Poetry’s Political Possibilities
If poetry and urban planning sound like strange bedfellows, Guttman Community College Professor Nate Mickelson instead sees their intrinsic possibilities.
Mickelson’s new book City Poems and American Urban Crisis analyzes how certain poets have responded to crises in major American cities in their writing. More than depict plights in New York, Los Angeles, and elsewhere, however, city poetry highlights the artform’s political potential. “City poems function as a mode of critical urban analysis,” he writes, arguing that “city poets and progressive planners can—and should—work alongside one another to enact urban change.”
As Mickelson details, each decade in the U.S. begat specific troubles that were disseminated to the public via “the language of crisis,” including “blighted central business districts and deteriorating neighborhoods” in the 1940s and 1950s, and “cycles of disinvestment, bankruptcy, and narrow interventions to promote economic growth” in the 1970s and 1980s.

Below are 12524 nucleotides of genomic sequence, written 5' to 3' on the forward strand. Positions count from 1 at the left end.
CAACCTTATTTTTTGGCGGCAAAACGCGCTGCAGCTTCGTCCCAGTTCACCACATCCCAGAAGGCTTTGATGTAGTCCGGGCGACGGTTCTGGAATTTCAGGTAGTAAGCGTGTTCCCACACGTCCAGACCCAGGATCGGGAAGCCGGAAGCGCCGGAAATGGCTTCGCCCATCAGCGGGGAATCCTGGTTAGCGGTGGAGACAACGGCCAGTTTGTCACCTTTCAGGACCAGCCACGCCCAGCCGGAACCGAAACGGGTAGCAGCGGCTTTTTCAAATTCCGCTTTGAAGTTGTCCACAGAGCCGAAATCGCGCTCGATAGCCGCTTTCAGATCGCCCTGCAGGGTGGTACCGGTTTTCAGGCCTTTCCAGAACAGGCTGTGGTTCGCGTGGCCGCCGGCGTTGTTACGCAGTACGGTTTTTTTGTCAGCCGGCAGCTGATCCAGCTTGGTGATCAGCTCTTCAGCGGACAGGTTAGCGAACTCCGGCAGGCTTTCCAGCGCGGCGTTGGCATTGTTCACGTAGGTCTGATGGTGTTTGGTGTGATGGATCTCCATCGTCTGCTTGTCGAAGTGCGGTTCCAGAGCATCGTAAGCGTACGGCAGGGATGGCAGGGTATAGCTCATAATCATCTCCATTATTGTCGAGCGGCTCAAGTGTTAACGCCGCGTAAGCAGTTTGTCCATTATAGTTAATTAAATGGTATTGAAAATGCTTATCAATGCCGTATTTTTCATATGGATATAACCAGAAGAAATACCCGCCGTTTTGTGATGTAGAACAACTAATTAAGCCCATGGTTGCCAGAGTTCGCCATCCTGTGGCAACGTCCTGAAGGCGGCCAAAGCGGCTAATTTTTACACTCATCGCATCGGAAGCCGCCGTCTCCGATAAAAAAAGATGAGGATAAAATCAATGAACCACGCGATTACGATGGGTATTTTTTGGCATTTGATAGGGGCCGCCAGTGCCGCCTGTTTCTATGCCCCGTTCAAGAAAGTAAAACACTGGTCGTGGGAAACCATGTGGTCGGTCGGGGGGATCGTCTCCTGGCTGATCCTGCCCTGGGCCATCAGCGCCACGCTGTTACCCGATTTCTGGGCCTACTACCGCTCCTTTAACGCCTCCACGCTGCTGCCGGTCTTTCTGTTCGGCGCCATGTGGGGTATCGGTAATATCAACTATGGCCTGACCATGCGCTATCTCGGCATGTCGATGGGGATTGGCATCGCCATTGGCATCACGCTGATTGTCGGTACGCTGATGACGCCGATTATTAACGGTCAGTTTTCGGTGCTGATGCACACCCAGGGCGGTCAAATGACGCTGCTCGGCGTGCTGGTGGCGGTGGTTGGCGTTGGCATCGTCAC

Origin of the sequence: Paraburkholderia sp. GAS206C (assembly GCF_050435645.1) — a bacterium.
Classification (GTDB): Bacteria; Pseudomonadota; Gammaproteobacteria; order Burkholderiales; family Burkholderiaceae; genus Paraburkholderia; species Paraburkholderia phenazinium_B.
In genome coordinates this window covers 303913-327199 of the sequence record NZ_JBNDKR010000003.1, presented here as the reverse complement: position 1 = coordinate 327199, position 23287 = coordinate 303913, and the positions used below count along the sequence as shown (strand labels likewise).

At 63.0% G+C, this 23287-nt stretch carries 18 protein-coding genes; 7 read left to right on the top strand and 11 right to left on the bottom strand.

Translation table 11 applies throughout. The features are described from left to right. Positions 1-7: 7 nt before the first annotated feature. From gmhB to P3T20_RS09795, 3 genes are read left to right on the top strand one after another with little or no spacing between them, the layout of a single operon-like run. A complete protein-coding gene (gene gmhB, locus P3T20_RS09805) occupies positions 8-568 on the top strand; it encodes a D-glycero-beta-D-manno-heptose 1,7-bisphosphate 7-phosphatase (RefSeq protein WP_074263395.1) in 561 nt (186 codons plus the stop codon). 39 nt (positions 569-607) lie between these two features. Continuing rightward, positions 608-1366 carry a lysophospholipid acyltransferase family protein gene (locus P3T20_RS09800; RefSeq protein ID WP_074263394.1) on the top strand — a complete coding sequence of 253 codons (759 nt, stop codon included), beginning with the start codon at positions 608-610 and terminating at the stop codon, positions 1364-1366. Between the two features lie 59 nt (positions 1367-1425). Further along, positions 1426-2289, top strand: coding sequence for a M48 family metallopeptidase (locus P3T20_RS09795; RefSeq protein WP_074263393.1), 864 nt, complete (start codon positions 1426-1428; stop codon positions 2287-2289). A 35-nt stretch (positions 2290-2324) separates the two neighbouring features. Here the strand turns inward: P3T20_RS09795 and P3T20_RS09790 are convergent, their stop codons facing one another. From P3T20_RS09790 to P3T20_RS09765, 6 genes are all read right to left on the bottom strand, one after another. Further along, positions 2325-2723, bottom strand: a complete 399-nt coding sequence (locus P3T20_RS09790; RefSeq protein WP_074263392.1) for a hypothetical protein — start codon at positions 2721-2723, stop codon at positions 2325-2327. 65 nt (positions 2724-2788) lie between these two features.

With each shift, poets like William Carlos Williams, Charles Olson, Allen Ginsberg, Wanda Coleman, Gwendolyn Brooks, and more grappled with their changing urban spaces. For these poets, cities operated “as ciphers for ideas and anxieties about the state of society as a particular moment in time.”
But they also signified an imaginative form “through which new arrangements of power and resources can be elaborated, critiqued, and put into practice.” Citing progressive planner Peter Marcuse — who constructed a three-fold plan to give residents greater agency over their communities — Mickelson draws connections to the ways in which city poetry also championed the same course of action.
Blending urban planning with literary studies, Mickelson’s book shows the power bound up in the arts. “These city poems and others lay groundwork for political change,” he writes. “Further, they bring communities together across geographic and cultural distances into shared understanding of previously submerged visions of urban possibility.”